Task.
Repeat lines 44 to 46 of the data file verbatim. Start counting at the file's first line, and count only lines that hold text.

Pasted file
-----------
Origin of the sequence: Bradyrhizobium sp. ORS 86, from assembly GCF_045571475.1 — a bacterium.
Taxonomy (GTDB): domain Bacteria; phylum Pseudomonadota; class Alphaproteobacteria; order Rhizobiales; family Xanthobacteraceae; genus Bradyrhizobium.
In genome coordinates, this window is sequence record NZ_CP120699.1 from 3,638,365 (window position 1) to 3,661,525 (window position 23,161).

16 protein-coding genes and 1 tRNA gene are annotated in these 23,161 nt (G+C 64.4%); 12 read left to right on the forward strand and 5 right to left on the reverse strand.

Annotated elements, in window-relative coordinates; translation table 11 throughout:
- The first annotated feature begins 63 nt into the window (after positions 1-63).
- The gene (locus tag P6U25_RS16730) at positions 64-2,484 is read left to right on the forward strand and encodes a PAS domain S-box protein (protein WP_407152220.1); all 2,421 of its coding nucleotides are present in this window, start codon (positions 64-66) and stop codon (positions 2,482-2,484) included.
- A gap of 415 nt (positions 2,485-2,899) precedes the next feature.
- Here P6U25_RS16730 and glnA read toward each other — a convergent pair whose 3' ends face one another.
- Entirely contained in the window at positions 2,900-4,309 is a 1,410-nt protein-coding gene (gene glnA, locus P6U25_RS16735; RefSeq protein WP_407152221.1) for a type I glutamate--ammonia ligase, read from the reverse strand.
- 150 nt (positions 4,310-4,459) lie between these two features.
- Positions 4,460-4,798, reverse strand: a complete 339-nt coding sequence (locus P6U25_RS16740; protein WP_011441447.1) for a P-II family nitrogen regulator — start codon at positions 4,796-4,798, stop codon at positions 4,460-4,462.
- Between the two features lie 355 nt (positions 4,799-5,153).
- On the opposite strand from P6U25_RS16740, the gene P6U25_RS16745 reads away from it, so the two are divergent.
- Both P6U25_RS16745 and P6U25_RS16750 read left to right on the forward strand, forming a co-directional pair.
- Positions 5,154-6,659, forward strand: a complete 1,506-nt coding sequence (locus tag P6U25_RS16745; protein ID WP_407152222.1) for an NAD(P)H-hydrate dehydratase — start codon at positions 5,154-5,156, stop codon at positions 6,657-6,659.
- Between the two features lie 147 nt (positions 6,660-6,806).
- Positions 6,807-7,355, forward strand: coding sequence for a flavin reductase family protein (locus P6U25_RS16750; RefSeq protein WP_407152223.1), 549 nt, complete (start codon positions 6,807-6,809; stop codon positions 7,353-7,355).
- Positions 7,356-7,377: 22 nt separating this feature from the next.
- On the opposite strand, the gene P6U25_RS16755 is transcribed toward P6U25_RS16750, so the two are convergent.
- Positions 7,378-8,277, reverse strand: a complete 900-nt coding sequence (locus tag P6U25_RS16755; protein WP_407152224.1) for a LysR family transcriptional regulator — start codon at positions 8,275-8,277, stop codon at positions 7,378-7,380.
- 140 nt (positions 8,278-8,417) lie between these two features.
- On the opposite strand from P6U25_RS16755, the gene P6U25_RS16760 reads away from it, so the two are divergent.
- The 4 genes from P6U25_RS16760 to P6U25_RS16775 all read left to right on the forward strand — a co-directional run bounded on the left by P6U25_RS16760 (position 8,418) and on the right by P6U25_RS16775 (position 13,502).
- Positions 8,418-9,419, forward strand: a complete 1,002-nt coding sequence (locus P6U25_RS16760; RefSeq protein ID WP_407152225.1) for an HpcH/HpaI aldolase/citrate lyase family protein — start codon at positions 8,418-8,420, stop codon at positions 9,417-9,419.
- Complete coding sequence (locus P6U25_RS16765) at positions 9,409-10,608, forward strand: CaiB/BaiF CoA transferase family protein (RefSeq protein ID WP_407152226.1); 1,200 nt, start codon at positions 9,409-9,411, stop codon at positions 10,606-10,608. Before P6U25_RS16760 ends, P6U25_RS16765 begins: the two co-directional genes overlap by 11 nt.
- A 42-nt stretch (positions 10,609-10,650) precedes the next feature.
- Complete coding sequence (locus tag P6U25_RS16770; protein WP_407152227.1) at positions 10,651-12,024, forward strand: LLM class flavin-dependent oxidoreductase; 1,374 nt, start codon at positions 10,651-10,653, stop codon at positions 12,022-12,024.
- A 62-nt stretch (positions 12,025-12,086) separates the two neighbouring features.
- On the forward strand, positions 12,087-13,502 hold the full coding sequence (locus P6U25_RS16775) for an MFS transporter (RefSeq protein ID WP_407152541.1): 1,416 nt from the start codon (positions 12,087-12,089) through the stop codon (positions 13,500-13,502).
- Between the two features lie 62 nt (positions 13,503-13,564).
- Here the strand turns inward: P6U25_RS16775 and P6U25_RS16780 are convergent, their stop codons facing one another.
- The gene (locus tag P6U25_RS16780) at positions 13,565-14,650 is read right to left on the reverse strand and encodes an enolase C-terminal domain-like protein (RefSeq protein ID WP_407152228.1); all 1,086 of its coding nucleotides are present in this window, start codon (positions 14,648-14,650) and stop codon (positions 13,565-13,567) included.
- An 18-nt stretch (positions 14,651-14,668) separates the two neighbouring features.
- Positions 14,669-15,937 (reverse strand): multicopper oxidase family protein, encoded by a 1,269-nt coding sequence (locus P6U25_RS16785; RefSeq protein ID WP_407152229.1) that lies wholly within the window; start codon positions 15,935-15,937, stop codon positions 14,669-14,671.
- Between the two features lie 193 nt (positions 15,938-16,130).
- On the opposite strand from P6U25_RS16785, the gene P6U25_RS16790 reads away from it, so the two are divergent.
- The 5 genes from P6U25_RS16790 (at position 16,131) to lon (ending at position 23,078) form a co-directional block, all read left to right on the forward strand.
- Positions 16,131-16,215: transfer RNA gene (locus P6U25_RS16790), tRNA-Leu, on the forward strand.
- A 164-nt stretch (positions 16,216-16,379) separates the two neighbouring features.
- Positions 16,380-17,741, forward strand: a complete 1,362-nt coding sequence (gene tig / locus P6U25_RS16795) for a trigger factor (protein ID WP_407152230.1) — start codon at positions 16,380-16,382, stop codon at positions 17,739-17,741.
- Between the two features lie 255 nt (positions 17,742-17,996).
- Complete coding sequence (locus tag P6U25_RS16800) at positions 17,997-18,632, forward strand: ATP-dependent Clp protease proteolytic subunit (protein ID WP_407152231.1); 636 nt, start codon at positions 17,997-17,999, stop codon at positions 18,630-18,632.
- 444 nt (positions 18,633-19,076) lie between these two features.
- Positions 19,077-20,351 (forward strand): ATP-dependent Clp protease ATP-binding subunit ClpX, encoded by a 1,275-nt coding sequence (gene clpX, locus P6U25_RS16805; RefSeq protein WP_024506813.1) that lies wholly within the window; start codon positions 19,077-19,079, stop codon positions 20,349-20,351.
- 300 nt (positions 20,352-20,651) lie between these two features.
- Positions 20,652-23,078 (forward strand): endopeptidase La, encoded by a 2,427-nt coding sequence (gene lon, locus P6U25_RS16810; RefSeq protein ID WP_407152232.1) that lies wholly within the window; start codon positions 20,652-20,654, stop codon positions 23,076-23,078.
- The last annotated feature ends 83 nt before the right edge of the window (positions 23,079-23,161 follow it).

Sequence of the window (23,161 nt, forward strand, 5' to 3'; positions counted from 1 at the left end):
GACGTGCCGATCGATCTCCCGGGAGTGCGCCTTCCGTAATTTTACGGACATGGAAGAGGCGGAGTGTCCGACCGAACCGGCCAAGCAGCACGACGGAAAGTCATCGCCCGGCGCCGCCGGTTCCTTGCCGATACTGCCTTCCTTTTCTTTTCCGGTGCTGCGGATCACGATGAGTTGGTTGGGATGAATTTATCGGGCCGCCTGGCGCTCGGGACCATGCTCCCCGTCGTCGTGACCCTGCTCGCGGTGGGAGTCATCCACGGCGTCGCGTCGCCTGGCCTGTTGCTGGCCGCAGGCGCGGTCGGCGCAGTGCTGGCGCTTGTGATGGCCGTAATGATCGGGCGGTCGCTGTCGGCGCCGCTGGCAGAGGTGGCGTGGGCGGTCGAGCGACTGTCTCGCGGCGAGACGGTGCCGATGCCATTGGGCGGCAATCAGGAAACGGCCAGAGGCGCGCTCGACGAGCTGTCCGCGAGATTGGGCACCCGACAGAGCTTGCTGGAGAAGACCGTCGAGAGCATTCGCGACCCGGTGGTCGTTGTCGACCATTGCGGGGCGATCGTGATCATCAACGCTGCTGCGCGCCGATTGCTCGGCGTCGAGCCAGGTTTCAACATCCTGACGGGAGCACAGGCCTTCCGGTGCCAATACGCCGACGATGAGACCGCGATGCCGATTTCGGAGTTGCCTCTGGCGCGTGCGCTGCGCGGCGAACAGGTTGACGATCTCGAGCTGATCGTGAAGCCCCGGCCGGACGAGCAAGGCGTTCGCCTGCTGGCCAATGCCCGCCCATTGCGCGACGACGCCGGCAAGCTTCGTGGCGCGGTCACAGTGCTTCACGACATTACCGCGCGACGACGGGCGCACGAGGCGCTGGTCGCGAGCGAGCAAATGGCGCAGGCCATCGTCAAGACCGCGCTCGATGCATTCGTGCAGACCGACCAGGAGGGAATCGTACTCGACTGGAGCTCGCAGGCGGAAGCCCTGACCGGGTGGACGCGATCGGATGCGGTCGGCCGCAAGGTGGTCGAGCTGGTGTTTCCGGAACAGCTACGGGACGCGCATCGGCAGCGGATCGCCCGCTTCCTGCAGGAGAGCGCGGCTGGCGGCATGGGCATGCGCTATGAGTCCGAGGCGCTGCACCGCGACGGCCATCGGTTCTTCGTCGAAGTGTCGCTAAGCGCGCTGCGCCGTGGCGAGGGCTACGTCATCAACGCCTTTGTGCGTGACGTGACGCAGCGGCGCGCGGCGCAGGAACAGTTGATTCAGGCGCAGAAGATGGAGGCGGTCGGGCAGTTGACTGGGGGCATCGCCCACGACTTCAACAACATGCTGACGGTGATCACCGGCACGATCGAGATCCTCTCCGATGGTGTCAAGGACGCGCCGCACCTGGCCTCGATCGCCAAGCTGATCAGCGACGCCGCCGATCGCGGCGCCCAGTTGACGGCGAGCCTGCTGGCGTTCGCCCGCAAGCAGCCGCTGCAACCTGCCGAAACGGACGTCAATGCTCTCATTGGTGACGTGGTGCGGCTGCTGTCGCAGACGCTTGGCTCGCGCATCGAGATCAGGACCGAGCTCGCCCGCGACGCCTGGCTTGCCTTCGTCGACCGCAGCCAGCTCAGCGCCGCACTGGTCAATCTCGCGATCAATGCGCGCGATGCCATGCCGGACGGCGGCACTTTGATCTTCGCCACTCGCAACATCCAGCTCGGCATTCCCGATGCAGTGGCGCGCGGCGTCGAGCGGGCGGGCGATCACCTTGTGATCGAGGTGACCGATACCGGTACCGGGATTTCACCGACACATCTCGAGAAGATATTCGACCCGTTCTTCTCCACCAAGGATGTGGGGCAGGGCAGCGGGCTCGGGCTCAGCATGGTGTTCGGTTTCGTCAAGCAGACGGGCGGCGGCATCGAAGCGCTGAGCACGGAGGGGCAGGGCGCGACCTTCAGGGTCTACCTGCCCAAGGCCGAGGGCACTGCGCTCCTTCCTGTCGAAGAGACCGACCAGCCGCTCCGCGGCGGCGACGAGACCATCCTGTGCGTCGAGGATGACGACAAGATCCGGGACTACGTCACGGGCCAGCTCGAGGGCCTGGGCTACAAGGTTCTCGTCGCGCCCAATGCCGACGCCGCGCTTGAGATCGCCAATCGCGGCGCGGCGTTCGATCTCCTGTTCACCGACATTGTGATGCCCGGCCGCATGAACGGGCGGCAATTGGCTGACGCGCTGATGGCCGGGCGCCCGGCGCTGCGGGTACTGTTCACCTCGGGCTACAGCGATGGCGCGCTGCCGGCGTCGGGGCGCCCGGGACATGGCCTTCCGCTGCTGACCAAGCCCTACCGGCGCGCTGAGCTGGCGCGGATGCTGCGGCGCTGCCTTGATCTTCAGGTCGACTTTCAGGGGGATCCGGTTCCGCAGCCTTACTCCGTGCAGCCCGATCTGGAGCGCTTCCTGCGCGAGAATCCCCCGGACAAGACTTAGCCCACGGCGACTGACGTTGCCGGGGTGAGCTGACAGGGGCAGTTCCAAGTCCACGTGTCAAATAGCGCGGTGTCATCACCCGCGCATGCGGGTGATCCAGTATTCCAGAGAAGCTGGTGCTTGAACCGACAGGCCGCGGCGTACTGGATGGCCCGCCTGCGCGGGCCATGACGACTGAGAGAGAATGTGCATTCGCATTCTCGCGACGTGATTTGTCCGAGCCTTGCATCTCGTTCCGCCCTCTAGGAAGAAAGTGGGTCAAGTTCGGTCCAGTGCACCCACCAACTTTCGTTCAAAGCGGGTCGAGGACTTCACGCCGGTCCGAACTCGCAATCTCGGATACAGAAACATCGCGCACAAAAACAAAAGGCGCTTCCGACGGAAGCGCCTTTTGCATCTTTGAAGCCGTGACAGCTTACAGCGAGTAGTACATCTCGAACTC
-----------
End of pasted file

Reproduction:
- 444 nt (positions 18,633-19,076) lie between these two features.
- Positions 19,077-20,351 (forward strand): ATP-dependent Clp protease ATP-binding subunit ClpX, encoded by a 1,275-nt coding sequence (gene clpX, locus P6U25_RS16805; RefSeq protein WP_024506813.1) that lies wholly within the window; start codon positions 19,077-19,079, stop codon positions 20,349-20,351.
- 300 nt (positions 20,352-20,651) lie between these two features.